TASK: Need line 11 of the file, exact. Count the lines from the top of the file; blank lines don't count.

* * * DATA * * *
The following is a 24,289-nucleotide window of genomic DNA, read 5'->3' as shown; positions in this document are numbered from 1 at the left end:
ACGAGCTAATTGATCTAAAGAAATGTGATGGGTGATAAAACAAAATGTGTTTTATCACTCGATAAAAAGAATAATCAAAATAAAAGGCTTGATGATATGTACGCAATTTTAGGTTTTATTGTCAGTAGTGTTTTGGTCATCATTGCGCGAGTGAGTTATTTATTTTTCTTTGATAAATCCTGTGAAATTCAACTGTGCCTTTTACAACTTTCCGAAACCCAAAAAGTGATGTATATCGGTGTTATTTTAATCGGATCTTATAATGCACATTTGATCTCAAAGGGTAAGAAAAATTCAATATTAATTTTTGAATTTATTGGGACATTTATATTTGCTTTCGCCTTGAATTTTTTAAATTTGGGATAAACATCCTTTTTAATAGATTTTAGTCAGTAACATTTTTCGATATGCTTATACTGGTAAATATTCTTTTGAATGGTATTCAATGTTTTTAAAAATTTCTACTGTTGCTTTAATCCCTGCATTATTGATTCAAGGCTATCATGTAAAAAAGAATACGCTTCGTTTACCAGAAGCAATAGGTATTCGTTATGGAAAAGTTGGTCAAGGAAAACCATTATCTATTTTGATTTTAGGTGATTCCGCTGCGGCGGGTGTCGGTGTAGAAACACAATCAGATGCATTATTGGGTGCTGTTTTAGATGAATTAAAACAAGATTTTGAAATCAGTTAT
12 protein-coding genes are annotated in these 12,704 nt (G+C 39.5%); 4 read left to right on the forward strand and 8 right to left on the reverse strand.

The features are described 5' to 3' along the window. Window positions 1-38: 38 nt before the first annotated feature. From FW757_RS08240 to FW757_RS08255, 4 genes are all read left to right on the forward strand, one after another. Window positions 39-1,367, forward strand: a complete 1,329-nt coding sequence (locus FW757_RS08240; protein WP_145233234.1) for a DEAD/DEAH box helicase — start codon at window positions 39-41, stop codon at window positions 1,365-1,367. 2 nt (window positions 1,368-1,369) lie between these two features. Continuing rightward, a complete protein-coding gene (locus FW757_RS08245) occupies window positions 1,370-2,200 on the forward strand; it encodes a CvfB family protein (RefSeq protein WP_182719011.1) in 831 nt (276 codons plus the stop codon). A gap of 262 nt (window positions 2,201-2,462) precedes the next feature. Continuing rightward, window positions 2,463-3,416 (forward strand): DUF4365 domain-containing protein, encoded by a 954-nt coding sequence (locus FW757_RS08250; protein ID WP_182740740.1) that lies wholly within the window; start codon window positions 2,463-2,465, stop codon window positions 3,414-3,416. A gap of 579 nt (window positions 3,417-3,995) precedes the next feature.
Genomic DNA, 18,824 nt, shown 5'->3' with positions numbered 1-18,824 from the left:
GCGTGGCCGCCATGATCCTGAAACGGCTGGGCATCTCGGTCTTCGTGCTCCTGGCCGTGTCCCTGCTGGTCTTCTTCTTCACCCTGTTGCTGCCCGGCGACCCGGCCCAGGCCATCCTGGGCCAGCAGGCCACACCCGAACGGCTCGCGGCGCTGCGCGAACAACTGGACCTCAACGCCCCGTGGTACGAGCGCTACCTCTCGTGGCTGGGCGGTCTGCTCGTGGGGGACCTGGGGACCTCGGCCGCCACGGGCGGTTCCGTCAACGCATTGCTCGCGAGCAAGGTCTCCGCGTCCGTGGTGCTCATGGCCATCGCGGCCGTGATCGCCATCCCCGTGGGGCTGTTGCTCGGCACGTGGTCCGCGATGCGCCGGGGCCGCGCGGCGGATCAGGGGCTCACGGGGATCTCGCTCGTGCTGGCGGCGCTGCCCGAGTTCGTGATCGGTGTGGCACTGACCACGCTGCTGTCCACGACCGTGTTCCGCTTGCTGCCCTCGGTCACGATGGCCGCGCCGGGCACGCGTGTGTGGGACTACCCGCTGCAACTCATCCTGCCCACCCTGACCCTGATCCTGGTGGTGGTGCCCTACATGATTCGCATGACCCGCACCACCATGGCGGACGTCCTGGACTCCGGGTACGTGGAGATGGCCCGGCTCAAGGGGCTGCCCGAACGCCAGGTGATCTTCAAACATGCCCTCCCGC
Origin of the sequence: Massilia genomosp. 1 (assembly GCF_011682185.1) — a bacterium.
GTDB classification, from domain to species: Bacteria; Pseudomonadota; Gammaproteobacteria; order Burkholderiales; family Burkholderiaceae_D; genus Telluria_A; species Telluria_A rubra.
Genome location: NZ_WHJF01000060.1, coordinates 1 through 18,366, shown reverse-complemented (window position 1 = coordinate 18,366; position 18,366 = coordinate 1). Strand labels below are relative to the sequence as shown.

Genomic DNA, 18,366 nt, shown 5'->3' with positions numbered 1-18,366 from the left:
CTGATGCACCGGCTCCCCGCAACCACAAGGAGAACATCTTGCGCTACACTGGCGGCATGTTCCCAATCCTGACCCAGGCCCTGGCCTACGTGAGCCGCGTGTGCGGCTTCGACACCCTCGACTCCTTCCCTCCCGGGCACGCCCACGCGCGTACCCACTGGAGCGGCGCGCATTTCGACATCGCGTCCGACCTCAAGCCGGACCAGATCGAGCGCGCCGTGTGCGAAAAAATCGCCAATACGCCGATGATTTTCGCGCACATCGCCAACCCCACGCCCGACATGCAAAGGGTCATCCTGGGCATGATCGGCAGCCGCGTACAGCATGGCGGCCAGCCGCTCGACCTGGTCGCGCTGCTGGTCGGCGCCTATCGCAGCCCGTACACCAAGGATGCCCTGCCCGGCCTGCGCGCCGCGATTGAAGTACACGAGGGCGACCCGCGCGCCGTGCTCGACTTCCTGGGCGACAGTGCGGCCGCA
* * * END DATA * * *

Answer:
CTGATGCACCGGCTCCCCGCAACCACAAGGAGAACATCTTGCGCTACACTGGCGGCATGTTCCCAATCCTGACCCAGGCCCTGGCCTACGTGAGCCGCGTGTGCGGCTTCGACACCCTCGACTCCTTCCCTCCCGGGCACGCCCACGCGCGTACCCACTGGAGCGGCGCGCATTTCGACATCGCGTCCGACCTCAAGCCGGACCAGATCGAGCGCGCCGTGTGCGAAAAAATCGCCAATACGCCGATGATTTTCGCGCACATCGCCAACCCCACGCCCGACATGCAAAGGGTCATCCTGGGCATGATCGGCAGCCGCGTACAGCATGGCGGCCAGCCGCTCGACCTGGTCGCGCTGCTGGTCGGCGCCTATCGCAGCCCGTACACCAAGGATGCCCTGCCCGGCCTGCGCGCCGCGATTGAAGTACACGAGGGCGACCCGCGCGCCGTGCTCGACTTCCTGGGCGACAGTGCGGCCGCA